8 Treadmill Tips and Tricks

Yesterday I was running on the treadmill at the gym and realized I totally have a method to dealing with treadmill training because I kind of hate it.  Give me fresh air and sunshine and I’m a happy runner, but sometimes you gotta do what you gotta do.  Here’s what helps me, and hopefully you too!


1) Strategic Location

I always try and pick a treadmill that is on the end of a row or at least one that is in between two empty treadmills.  One of my biggest pet peeves is when I'm slaving away on the dreadmill and someone occupies the one right.next.to.me when there are others available.  I don't want to feel your sweat on me or hear you panting in my ear!  Move along little doggy.

2) Be Competitive! 

If the gym is really busy, and I must be right next to another treadmill runner, then guess what?

 We’re racing. 

You may not know it, but we are.

That's probably only a helpful tip for competitive peeps but it's fun for me!  I sneak a peek at what the person next to me is doing and try to do it just a little bit faster.


3) Multitasking! 

Once I'm on a treadmill, I have to set up all my junk.  I need a full water bottle (this one's my favorite - no sucking, easy to clean), headphones, my phone, and a magazine.  Some people can't read and run, but I find that it passes the time quickly.  There are times I don’t have a magazine and I just watch tv on Hulu or Amazon or Netflix.  There’s also the option to plug in your headphones and watch tv at the gym, though there’s not much control over what you can watch.  I definitely have my “gym shows” that I only allow myself to watch while exercising because either they motivate me to go to the gym, or Phil doesn’t enjoy them so gym time is my only time to watch tv alone.


4) Dress the part.

A proper outfit is key too.  When I first started working out regularly after having babies, I would just throw on a big t-shirt and sweatpants and looked like a lazy bum.  That affects your working out mentality – lazy bums are lazy.  Athletic gals are athletes.   A nice fitting sports bra, good running socks, capri leggings because shorts ride up, a loose tank top because tight ain't right on this mombod, and some cute Sauconys, make me feel ready to work out and like I belong there. While we’re on the topic, check out Johnna’s post on Running Clothes for Beginners.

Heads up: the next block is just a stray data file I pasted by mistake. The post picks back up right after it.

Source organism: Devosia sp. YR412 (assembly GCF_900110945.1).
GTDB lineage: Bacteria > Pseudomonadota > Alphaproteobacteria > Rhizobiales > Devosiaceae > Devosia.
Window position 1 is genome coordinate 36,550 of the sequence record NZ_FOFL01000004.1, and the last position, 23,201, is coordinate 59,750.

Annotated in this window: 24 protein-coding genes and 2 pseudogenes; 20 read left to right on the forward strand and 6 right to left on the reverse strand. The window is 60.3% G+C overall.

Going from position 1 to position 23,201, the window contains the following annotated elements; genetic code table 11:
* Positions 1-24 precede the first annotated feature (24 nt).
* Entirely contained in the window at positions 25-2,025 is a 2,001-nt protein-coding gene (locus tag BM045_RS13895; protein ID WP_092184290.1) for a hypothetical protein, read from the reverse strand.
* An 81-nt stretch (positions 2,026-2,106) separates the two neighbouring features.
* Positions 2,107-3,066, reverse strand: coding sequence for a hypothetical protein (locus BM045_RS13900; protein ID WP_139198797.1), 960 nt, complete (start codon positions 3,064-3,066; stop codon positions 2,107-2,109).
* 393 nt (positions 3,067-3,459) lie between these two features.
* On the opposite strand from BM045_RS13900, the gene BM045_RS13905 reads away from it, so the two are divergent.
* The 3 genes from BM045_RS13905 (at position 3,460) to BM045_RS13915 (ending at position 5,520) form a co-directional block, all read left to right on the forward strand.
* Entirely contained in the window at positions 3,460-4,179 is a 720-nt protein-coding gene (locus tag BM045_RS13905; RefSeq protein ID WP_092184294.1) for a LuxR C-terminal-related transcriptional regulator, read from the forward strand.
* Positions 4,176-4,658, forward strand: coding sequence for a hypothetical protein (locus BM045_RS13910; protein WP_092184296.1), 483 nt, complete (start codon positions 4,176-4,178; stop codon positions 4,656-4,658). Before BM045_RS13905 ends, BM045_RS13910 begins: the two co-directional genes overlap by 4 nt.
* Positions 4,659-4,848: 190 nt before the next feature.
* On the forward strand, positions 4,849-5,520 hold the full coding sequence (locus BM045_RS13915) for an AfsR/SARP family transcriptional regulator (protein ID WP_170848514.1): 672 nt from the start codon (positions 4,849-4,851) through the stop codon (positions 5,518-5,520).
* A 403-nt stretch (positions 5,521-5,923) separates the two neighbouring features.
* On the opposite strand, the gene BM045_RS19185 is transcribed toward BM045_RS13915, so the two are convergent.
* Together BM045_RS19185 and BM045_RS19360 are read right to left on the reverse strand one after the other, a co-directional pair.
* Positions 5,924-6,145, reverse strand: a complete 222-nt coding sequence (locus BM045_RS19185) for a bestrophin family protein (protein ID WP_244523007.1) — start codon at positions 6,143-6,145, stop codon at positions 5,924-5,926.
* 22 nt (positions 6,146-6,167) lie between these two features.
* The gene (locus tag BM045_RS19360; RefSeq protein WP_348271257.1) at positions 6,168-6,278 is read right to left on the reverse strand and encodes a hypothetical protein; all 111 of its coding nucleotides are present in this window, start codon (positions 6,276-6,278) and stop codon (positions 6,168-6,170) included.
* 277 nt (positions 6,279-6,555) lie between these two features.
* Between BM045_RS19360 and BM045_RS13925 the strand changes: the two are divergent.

5) Try Intervals! 

OK, now it's time to work out!  I used to always choose manual option and just play around with my speed and incline as I went, but then I discovered "Speed Interval".  It's so much better!  So you select the speed interval and it asks you to enter your "jog speed" and your "run speed" and then your incline (I always pick 1.0 which is like an incline of a normal road).  Jog speed is your slow speed, so I usually choose 4.0 which is my walking speed.  Then my run speed is 7.0 which is about an 8.5 minute mile.  Once the treadmill starts, it starts on your jog speed, so I immediately push the Speed Interval button to change to run speed and begin running.  The reason I love this button so much is that once you run a couple miles and need a walking break (oh, just me?) all you have to do is hit the speed interval button and it slows you right down to your desired speed faster than pushing the speed arrow down down down (beep beep beep) until you reach it.  Then when you catch your breath and want to run again, the same one touch of a button makes it happen. Read more about interval running!